NC Olmstead

NCDHHS is recognizing the 23rd anniversary of the U.S. Supreme Court’s landmark Olmstead decision on June 22, 2022, by spotlighting real North Carolina stories that embody the principles of Olmstead. Read more.

Jan. 12, 2022 Update: NCDHHS published its Olmstead Plan, designed to assist people with disabilities who receive or are eligible for publicly-funded services to reside in and experience the full benefit of being part of day-to-day life in communities alongside those without disabilities. Developed with stakeholders from across the state, the plan’s goal is to divert people from entering institutions and to support those wishing to leave. Download the plan at the link below.

North Carolina Olmstead Plan

Leveraging the State’s Olmstead Plan and Creating Choice for People with Intellectual and Developmental Disabilities

Public Comments: The public comment period for the draft Olmstead plan closed on Nov. 8, 2021.


Olmstead v. L.C., 527 U.S. 581 (1999), is a U.S. Supreme Court case that laid the groundwork for people with disabilities to live their lives as fully included members of the community. The case addressed the Americans with Disabilities Act’s (ADA) “integration mandate.” The integration mandate requires that all public entities, including the State of North Carolina, “administer services, programs, and activities” for people with disabilities in the most integrated setting appropriate to the person’s needs. “Most integrated setting” has been defined as one that enables people with disabilities to interact “to the fullest extent possible” with individuals that don’t have a disability. Specifically, the case requires states to provide services in the community for eligible persons with disability when (a) such services are appropriate; (b) the affected persons do not oppose community-based treatment; and (c) community-based services can be “reasonably accommodated.”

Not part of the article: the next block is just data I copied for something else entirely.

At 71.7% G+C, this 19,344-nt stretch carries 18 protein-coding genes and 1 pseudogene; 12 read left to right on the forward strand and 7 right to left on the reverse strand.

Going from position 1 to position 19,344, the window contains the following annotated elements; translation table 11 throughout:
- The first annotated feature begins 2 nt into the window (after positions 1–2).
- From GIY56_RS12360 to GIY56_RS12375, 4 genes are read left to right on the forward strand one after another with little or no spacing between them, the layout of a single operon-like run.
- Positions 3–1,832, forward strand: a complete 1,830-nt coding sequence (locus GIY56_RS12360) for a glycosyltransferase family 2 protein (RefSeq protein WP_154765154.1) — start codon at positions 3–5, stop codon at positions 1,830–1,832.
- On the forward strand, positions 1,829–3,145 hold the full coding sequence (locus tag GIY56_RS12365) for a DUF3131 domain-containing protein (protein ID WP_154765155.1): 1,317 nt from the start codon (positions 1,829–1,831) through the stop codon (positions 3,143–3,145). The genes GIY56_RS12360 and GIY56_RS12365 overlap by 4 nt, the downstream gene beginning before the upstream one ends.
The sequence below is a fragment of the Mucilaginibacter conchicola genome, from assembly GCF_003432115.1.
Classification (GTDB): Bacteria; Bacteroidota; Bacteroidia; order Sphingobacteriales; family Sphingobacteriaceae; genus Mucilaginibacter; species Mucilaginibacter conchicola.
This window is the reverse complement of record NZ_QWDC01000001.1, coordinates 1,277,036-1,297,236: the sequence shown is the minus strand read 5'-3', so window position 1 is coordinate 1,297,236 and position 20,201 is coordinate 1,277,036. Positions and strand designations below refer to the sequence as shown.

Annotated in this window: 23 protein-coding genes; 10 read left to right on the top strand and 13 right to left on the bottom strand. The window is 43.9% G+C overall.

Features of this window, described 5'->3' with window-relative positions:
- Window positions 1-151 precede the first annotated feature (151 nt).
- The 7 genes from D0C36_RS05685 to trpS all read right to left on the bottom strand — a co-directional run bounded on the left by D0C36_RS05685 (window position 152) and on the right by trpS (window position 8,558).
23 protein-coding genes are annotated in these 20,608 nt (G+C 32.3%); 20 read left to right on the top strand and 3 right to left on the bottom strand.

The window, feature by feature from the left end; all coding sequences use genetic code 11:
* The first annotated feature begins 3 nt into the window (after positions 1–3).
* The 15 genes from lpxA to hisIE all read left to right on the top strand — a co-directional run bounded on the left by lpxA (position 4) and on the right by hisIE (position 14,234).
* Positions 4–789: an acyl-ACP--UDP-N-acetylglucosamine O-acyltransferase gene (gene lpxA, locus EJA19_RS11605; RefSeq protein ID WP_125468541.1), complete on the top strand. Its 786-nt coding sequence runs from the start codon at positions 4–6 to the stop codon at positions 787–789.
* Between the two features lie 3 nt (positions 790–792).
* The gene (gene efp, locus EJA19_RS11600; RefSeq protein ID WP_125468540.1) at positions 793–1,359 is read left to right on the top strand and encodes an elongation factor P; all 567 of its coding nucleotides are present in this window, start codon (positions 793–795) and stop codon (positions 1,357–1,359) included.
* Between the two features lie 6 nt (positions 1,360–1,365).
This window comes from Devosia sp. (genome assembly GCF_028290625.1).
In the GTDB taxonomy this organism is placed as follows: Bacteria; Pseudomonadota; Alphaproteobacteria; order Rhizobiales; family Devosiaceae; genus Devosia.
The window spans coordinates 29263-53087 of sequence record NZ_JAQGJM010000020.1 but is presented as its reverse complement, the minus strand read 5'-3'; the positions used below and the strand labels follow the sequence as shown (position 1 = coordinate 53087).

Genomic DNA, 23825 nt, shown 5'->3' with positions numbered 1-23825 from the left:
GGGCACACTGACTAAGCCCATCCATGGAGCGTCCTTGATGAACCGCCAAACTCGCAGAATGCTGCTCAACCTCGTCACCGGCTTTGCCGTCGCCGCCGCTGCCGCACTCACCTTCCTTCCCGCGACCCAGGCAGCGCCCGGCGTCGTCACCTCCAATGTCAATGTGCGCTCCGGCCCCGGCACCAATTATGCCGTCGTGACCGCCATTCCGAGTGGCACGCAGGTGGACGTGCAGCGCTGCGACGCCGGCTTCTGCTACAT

In Olmstead, the Supreme Court also urged states to develop a “comprehensive, effectively working plan” for transitioning people to the community. North Carolina Department of Health and Human Services (NCDHHS) has initiated the development of its Olmstead Plan under the leadership of the Office of the Senior Advisor on the ADA.

High Level Objectives of the Olmstead Plan

  • Transformative
  • Comprehensive
  • Realistic
  • Actionable
  • Achievable
  • Goal Oriented
  • Trackable
  • Scalable

The Organizational Structure of Olmstead Planning

  • Olmstead Executive Leadership Team
    • DHHS Leadership
  • Olmstead Plan Stakeholder Advisory (OPSA)
    • Consumer/Family/Advocacy Groups
    • DHHS Divisions/Offices
    • Professional Organizations and Agencies
    • Members of NC General Assembly
  • Staff Work Group
    • Subject Matter Expert
    • Data Expertise

We have partners

Technical Assistance Collaborative (TAC), in partnership with the Human Services Research Institute (HSRI), is working with NCDHHS in developing the Olmstead Plan. TAC/HSRI will:

  • Access relevant data sources
  • Identify gaps in data
  • Assess services, policies, regulations, contracts, and funding patterns
  • Interview key stakeholders (e.g., service recipients, providers, agency staff) to identify opportunities for enhancing compliance with Olmstead
  • Host focus groups to gather input from people with lived experience and families
  • Report to DHHS and OPSA
  • Support OPSA to advise NCDHHS in its work to develop a comprehensive, effectively working plan

508 Compliant North Carolina Olmstead Assessment Report


Olmstead Plan Stakeholder Advisory (OPSA) Quarterly Meeting Minutes

Olmstead Plan Implementation

Olmstead News

Contact Us

Holly Riddle, M.Ed., J.D.
Olmstead Manager
Office of the Senior Advisor for the ADA
Office of the Secretary, DHHS

Office: 919-527-7533
Fax: 919-715-4565

916 Richardson Drive
2001 Mail Service Center
Raleigh, NC 27699